Phil Mickelson rolled a birdie attempt 8 feet past the hole at No. 11. Steve Stricker did the same at No. 12. Bogey. Bogey.
Even with all the rain softening up the shortest major championship course in nine years - with the promise of more storms to come - Merion was going to be no easy stroll for the world's top golfers. The notoriously sloping greens lived up to their reputation as play began Thursday morning at the U.S. Open.
The skies were cloudy and a breeze rustled the trees when Cliff Kresge, a Floridian ranked No. 551 in the world, hit the first tee shot of the opening round, the first of 156 players on the historic course hosting the Open for the first time in 32 years.
The marquee group was scheduled to tee off shortly after lunchtime. Tiger Woods, Rory McIlroy and Adam Scott are together as the top three players in the world rankings, although a forecast calling for severe storms in the afternoon could delay or interrupt their round.
Mickelson's early tee time presented a logistical challenge. He arrived at Merion after an overnight flight from San Diego, where he watched his oldest daughter graduate from the eighth grade.
Early on, he played like someone who didn't get much sleep. Starting on the 11th hole - one of the unorthodox arrangements in the setup at this course - he opened with a 3-putt for a bogey and put his tee shot in the rough at No. 12. But he saved par at the 12th and birdied the short par-3 13th to pull back to even par.
Sergio Garcia was greeted with mild applause and a few audible boos when he was introduced at the start of his round. Garcia is playing his first tournament in the U.S. since his recent exchanges with Tiger Woods, which hit a low point when Garcia said he would serve fried chicken if Woods came over for dinner during the Open. Garcia has since apologized for the remark, and he was noticeably friendly to the gallery during Wednesday's practice round, stopping several times to sign autographs.
For all the extraordinary effort it took to shoehorn a modern-day championship onto the historic but intimate course, there was nothing anyone could do about the 6½ inches of rain that has soaked the Philadelphia area during the last week. Sunny days Tuesday and Wednesday helped dry out things a bit, but one look at the radar Thursday morning indicated that stormy skies would return in a matter of hours.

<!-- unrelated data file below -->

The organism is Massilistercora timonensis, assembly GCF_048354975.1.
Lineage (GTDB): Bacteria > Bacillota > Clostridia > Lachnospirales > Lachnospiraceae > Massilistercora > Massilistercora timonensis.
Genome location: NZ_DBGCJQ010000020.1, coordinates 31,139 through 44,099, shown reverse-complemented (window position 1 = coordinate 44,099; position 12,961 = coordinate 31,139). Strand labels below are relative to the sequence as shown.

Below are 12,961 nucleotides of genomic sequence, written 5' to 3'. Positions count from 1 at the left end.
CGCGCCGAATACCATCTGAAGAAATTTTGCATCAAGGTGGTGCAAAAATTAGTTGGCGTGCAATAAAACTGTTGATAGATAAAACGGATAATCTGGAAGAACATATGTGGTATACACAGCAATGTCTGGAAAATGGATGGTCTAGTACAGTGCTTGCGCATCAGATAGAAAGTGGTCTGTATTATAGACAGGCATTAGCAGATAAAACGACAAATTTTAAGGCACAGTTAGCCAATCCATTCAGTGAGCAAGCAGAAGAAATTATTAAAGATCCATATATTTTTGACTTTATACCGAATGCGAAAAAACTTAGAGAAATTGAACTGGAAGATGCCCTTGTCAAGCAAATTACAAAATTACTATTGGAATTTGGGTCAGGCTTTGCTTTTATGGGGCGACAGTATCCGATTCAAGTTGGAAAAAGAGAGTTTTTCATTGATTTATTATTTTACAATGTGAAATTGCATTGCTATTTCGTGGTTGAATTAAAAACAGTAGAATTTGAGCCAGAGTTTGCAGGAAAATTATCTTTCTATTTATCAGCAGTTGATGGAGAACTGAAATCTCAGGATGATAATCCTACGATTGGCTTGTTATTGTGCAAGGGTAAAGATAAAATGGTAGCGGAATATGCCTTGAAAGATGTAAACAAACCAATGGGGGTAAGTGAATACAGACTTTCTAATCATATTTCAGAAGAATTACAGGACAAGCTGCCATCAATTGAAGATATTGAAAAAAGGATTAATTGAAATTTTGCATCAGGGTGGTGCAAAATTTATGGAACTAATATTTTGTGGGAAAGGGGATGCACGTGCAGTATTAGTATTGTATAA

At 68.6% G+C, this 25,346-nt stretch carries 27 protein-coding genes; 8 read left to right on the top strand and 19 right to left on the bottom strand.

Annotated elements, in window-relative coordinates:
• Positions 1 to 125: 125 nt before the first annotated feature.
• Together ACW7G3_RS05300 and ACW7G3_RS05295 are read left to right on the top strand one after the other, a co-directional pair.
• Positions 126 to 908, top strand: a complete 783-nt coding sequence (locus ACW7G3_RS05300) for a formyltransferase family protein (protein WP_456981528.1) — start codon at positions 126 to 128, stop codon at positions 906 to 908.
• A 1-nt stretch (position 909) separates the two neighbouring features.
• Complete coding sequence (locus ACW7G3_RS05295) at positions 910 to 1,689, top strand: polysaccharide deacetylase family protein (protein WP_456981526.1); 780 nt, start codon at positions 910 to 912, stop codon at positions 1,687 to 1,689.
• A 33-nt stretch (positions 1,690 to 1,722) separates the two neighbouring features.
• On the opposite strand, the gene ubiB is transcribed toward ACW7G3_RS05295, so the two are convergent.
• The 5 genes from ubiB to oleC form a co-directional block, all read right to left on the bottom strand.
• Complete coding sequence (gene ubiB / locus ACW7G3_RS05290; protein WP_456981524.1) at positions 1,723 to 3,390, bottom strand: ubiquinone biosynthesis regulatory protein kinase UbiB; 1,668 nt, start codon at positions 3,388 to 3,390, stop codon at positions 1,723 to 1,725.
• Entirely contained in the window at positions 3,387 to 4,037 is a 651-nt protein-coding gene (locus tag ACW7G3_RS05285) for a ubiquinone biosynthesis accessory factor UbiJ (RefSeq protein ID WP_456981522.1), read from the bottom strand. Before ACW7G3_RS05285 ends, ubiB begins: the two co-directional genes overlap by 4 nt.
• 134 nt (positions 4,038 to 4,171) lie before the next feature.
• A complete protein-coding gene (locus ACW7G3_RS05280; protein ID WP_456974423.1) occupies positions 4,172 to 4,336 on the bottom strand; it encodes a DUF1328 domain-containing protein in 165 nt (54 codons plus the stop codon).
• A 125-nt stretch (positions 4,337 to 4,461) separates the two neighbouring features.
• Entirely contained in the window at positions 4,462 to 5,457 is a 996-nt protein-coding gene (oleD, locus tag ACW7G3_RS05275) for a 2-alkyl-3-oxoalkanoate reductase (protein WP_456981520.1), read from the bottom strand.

The various forecasts led to a USGA news conference Wednesday that covered topics like hail, standing water and the dreaded "potentially damaging winds." At one point during a long and otherwise straight-laced opening statement, USGA vice president Tom O'Toole spoke about the presentation of the championship trophy - then rolled his eyes skyward and added: "which we hope will be Sunday."
The forecast also renewed calls for officials to break with U.S. Open tradition and allow players to lift, clean and replace balls in the fairway if the conditions get nasty.
"I would be a fan of being able to clean the mud off," said Matt Kuchar, a two-time winner this year on the PGA Tour. "I think it's one of those really rotten breaks in golf. Driving it in a divot is a rotten break, but most of us can figure it out from there. You drive down the middle of the fairway and you have mud on the ball and you have no idea what's going to happen, you have no real control. It seems like a guy might be rewarded more for missing fairways in those situations, being in the rough, not picking up the mud."
Nice try. But such protestations went nowhere fast.
"We wouldn't be adopting that rule this week," O'Toole said. "And if it was so bad, then the obvious response to that, or consequence, would be we probably wouldn't be playing."
Any major disruption would be a shame, given that the U.S. Open has waited 32 years to return to the course where Olin Dutra overcame a serious stomach illness to win in 1934, where Ben Hogan hit the picture-perfect 1-iron approach to No. 18 before winning in a playoff in 1950, where Lee Trevino pulled a rubber snake out of his bag at the first hole of the playoff when he beat Jack Nicklaus for the title in 1971, and where David Graham became the first Australian to win the trophy in 1981.
It would also dampen the drama of Woods' pursuit of his first major in five years, a reasonable proposition given that he's already won four times on the PGA Tour this year. And Scott's hopes of becoming the first to win the Masters and U.S. Open back-to-back since Woods in 2002.
Thought to be too small to host an Open anymore, Merion had been off the radar for so long that many of the top names in the field - including Woods - had never played it until recently. Organizers had to be creative with the placement of hospitality tents and parking lots on the club's relatively small footprint, and ticket sales were capped at 25,000 a day instead of the usual 40,000 or so for recent championships.
But it still was expected to provide a quality test, emphasizing precision over power in the first major championship since Shinnecock Hills in 2004 on a course under 7,000 yards.
"I've been reading about how many scoring records are going to be broken," Nick Watney said. "I've been around here once. And I think that's insane. It's funny to me. People look at the yardage and think it's going to be easy. Even if it's soft, the greens are sloped. The rough is thick. OK, we'll have wedges into some of the greens, but that doesn't mean you make birdie on all those holes. There's enough tough holes to counteract that."